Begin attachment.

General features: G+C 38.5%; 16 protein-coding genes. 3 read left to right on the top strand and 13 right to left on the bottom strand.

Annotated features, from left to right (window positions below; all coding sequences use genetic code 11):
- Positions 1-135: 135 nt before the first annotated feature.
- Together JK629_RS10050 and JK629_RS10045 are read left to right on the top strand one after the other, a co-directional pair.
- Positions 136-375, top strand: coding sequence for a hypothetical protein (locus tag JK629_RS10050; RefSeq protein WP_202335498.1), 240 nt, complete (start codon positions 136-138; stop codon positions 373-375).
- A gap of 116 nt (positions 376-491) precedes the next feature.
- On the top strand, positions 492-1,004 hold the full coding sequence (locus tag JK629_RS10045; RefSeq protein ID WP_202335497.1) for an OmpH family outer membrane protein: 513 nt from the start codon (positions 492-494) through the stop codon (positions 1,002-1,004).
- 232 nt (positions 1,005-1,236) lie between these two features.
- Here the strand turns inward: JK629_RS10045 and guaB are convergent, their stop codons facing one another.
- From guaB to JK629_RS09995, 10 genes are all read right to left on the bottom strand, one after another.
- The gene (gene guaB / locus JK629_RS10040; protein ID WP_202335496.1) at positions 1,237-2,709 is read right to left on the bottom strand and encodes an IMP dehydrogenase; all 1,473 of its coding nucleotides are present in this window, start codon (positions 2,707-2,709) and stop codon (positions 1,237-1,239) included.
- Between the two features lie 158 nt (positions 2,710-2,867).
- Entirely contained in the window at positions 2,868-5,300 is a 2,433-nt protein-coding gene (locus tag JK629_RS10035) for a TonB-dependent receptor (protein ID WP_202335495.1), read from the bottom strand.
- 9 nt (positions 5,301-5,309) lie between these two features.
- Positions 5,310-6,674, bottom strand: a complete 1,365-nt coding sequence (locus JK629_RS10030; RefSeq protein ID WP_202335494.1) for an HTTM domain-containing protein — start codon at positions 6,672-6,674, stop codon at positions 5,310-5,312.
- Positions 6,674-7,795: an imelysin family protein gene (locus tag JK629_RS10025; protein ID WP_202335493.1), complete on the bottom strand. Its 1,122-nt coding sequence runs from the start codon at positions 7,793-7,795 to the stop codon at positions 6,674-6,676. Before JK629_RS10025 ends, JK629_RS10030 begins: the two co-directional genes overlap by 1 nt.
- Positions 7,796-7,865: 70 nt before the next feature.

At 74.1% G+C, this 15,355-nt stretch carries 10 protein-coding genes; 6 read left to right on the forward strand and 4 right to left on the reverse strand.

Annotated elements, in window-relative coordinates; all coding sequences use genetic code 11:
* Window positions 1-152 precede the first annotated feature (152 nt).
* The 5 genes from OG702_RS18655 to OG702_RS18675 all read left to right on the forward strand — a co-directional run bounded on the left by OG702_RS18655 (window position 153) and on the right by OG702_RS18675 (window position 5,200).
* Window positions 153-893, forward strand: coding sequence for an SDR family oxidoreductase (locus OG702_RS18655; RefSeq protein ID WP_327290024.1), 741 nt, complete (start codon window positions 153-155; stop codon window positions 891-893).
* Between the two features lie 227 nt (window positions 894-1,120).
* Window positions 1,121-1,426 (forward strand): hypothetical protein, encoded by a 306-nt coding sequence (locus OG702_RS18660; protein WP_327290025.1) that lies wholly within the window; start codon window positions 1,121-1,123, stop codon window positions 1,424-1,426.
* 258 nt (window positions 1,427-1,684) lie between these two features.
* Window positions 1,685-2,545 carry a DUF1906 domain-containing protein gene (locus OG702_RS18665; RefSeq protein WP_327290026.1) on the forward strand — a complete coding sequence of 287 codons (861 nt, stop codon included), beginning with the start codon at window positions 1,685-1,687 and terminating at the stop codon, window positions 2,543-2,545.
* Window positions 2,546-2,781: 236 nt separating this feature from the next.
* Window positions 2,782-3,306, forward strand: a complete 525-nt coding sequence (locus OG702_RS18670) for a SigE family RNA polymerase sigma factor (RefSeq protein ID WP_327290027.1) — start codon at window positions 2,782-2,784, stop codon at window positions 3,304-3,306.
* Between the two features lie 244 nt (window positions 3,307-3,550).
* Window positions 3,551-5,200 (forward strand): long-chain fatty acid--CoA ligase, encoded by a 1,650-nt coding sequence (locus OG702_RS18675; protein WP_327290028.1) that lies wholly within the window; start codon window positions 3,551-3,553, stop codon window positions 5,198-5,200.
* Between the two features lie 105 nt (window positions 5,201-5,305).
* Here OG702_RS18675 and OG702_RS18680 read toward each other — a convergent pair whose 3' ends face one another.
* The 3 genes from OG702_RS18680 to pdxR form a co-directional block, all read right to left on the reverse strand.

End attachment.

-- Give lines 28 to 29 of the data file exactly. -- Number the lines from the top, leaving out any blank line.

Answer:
* Window positions 2,782-3,306, forward strand: a complete 525-nt coding sequence (locus OG702_RS18670) for a SigE family RNA polymerase sigma factor (RefSeq protein ID WP_327290027.1) — start codon at window positions 2,782-2,784, stop codon at window positions 3,304-3,306.
* Between the two features lie 244 nt (window positions 3,307-3,550).